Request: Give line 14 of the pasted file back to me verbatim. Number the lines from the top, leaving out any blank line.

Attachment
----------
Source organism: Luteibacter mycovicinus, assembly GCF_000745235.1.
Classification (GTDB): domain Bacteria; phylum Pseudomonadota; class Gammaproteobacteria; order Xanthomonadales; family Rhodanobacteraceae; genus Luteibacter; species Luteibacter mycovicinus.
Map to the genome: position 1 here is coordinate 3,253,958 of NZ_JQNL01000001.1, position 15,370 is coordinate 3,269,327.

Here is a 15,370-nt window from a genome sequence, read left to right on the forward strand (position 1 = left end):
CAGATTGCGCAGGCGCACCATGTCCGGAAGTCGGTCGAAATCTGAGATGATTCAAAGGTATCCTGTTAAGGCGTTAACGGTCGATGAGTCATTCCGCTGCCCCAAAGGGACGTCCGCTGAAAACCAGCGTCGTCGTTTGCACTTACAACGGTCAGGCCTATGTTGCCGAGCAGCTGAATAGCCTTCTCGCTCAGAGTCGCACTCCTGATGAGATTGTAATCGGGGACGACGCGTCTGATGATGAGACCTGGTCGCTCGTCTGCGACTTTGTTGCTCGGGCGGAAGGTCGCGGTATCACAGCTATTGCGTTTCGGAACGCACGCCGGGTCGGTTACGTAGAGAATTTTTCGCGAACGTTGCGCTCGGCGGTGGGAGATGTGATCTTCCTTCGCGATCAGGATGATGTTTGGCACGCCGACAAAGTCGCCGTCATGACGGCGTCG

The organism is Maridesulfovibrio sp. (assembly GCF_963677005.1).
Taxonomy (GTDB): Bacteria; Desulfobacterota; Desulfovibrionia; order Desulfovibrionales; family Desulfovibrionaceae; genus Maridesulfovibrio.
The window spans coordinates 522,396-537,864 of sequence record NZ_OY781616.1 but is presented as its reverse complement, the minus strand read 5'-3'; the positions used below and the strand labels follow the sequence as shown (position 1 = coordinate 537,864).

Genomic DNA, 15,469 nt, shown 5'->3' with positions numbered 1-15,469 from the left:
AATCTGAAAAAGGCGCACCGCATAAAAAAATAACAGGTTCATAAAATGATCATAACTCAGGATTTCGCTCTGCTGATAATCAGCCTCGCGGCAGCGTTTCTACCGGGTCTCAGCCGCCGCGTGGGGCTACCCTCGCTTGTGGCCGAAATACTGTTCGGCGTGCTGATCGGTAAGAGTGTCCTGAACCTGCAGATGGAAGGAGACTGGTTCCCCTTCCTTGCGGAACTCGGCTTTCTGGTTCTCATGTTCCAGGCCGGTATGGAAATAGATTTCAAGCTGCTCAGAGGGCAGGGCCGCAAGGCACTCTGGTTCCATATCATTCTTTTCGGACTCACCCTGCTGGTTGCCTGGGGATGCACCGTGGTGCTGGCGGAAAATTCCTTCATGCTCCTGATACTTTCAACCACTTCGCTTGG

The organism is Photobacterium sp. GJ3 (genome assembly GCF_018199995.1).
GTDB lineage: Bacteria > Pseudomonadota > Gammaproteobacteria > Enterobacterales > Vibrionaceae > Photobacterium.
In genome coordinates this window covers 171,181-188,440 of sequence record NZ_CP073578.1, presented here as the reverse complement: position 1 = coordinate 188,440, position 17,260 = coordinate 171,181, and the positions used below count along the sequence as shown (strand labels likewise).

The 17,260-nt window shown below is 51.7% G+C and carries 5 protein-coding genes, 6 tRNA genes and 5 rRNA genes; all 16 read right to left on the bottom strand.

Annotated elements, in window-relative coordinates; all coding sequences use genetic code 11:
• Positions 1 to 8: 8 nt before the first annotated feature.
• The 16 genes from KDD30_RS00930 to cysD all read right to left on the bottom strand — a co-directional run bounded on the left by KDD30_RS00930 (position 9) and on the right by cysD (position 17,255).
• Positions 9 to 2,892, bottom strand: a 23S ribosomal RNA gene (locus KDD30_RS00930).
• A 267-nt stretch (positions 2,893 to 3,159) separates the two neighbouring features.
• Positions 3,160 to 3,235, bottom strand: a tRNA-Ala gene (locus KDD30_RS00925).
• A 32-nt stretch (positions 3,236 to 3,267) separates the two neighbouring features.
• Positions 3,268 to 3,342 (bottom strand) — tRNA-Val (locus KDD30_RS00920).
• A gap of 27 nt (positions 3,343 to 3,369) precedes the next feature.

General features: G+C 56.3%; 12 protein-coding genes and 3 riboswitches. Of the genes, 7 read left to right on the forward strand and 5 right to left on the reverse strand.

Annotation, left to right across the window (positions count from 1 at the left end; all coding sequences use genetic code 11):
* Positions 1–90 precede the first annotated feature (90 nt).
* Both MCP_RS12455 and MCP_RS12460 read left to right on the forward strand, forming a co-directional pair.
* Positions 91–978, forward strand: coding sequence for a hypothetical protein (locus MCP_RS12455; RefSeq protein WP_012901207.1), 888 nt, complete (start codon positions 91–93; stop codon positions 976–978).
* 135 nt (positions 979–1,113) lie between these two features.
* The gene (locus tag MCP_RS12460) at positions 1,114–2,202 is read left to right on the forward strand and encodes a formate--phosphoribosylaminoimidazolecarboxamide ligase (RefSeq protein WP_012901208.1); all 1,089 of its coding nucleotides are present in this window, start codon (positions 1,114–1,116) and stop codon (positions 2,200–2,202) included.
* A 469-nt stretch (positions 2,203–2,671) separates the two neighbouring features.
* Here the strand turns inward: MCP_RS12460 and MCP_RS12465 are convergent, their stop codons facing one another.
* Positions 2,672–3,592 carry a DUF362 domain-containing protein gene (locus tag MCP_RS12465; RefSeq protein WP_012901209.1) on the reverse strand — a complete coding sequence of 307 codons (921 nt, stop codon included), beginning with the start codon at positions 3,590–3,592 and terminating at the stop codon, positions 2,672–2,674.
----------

The 17,260-nt window shown below is 51.7% G+C and carries 5 protein-coding genes, 6 tRNA genes and 5 rRNA genes; all 16 read right to left on the bottom strand.